Don’t over penalize failure. A well functioning economic system not only rewards success, but also allows failure. The key is to allow those who fail to quickly clear out those mistakes, and begin the process of innovation anew. Tax, accounting and legal systems need to be aligned accordingly. For example, entrepreneurs struggle with deductible expenses that are of no value without income to use them against. Instead, entrepreneurs should be able to get some benefit from those expenses – helping to move the business along – instead of accumulating a net operating loss that they may not be able to benefit from in the near future.
Create a pro-entrepreneur, stable tax policy. Fundamentally, tax rates should be low and broad-based to encourage investment. In particular, both reduced capital gains tax rates and tax incentives for research and development can encourage investors to fund new enterprises. Tax policy should also recognize that capital and labor markets are borderless in today’s global marketplace and should be designed to allow businesses to invest and employ workers anywhere in the world to remain competitive in the world markets.
Cultivate confidence in capital markets. Capital is the fuel of entrepreneurship. Adopting a financial reporting language (such as IFRS) that is understood by investors around the world will smooth cross-border investment and give domestic companies broader access to foreign capital. This can be especially critical when attracting capital for initial public offerings.
Build diverse human capital. Today’s entrepreneurs depend more on knowledge and creativity than capital-intensive machinery. But in many countries, more must be done to cultivate the richness of the nation’s human capital. That means focusing on helping more students – female and minority students in particular – master math, science and engineering, as well as build an entrepreneurial mindset and skills. And it means harnessing the strength of the nation’s diversity and building greater collaborative cultures within schools. Better ideas come from groups who tackle problems and challenges from many diverse points of view.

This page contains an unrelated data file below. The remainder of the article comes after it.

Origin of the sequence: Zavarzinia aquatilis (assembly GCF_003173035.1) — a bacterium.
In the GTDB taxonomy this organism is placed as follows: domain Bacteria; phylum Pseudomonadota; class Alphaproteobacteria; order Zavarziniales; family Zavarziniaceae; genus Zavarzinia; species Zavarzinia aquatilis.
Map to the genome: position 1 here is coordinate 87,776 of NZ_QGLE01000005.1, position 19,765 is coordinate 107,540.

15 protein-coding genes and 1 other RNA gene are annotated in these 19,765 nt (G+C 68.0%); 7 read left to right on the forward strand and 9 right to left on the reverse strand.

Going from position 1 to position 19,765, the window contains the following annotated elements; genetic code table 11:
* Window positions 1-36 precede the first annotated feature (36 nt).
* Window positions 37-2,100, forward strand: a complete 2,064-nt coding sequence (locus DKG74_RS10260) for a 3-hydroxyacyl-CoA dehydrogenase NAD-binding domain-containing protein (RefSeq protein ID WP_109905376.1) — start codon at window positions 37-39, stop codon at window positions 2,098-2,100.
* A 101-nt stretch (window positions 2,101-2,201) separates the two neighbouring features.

Streamline regulation. Unfocused and duplicative rules can be difficult to follow and increase the cost of doing business, as the World Bank’s “Doing Business” report definitively shows. This acts as a barrier to entry for many entrepreneurs, choking off innovation at small businesses that lack the resources to navigate a regulatory maze, and reducing the incentive for large firms to invest in research and development, since they face reduced competitive pressures from smaller firms.
Fundamentally, these policies would support not only entrepreneurship, but innovators at all levels of society. With the right ground rules and incentives in place, entrepreneurs can be a steady source of the dynamism and vitality that’s at the heart of a vibrant, growing economy.
James Turley is the chairman and CEO of Ernst & Young